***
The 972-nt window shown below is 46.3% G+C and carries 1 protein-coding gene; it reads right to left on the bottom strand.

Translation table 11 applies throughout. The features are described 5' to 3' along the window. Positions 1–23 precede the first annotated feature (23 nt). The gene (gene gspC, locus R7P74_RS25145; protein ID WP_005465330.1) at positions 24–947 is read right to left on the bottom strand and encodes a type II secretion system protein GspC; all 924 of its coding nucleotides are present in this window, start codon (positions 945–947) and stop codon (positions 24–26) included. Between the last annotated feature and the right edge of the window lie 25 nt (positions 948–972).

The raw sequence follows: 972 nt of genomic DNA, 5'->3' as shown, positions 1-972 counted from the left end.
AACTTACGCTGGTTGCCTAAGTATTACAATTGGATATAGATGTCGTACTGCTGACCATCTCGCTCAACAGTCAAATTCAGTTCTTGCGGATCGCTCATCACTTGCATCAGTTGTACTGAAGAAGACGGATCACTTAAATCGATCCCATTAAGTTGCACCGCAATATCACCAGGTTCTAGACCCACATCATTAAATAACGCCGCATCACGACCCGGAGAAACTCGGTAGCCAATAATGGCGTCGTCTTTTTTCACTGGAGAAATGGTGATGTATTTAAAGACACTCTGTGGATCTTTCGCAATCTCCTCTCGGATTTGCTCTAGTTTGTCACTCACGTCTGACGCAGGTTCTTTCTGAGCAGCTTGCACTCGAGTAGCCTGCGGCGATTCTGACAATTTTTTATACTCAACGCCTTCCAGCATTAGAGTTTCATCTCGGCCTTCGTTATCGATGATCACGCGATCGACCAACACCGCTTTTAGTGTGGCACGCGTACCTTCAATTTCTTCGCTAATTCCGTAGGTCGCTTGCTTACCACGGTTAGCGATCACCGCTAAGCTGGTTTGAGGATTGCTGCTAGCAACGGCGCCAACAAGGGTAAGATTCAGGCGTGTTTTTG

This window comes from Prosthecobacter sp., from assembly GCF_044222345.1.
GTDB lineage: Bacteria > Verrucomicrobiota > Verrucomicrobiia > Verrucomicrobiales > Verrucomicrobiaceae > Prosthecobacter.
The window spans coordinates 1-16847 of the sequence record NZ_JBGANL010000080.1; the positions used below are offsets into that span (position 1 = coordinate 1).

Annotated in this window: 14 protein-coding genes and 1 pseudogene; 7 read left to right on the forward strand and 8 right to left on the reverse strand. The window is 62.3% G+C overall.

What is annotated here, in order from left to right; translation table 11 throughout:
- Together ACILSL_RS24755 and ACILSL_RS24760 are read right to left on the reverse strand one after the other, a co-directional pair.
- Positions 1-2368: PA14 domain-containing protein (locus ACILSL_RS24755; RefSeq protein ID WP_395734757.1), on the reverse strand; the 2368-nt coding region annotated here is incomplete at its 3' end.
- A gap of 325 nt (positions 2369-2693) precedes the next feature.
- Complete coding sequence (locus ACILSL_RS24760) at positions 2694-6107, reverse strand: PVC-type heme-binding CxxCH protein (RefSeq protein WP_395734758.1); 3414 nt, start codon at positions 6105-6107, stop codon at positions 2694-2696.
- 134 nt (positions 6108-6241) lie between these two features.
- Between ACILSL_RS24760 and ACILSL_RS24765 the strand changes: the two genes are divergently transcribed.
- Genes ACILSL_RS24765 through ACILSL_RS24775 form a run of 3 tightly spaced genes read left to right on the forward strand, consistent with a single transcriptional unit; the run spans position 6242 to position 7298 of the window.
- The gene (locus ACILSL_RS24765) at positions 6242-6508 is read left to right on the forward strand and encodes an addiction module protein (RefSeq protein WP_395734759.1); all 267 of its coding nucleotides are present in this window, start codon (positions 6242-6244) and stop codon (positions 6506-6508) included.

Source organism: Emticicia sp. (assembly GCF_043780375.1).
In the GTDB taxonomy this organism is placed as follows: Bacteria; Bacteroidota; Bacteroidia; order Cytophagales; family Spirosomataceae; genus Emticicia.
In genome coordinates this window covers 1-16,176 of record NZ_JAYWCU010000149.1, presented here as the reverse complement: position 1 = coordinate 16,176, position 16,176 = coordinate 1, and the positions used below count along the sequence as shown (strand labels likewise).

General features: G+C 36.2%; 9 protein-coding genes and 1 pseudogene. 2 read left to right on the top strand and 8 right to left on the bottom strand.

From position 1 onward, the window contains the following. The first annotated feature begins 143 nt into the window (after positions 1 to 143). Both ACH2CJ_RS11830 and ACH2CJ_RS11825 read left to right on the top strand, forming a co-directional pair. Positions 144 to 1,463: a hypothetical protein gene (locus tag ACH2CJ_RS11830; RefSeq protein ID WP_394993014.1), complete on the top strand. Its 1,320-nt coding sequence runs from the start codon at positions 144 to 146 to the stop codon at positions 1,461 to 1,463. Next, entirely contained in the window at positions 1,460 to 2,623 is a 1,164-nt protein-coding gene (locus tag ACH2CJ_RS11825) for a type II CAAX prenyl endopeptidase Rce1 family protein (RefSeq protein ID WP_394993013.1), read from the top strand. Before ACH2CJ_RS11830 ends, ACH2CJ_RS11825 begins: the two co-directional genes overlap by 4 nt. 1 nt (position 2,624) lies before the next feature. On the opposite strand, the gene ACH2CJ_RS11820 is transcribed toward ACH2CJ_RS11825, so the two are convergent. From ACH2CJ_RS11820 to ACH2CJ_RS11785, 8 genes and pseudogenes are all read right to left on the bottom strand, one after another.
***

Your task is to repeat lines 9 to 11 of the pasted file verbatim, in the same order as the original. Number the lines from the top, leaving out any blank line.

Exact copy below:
What is annotated here, in order from left to right; translation table 11 throughout:
- Together ACILSL_RS24755 and ACILSL_RS24760 are read right to left on the reverse strand one after the other, a co-directional pair.
- Positions 1-2368: PA14 domain-containing protein (locus ACILSL_RS24755; RefSeq protein ID WP_395734757.1), on the reverse strand; the 2368-nt coding region annotated here is incomplete at its 3' end.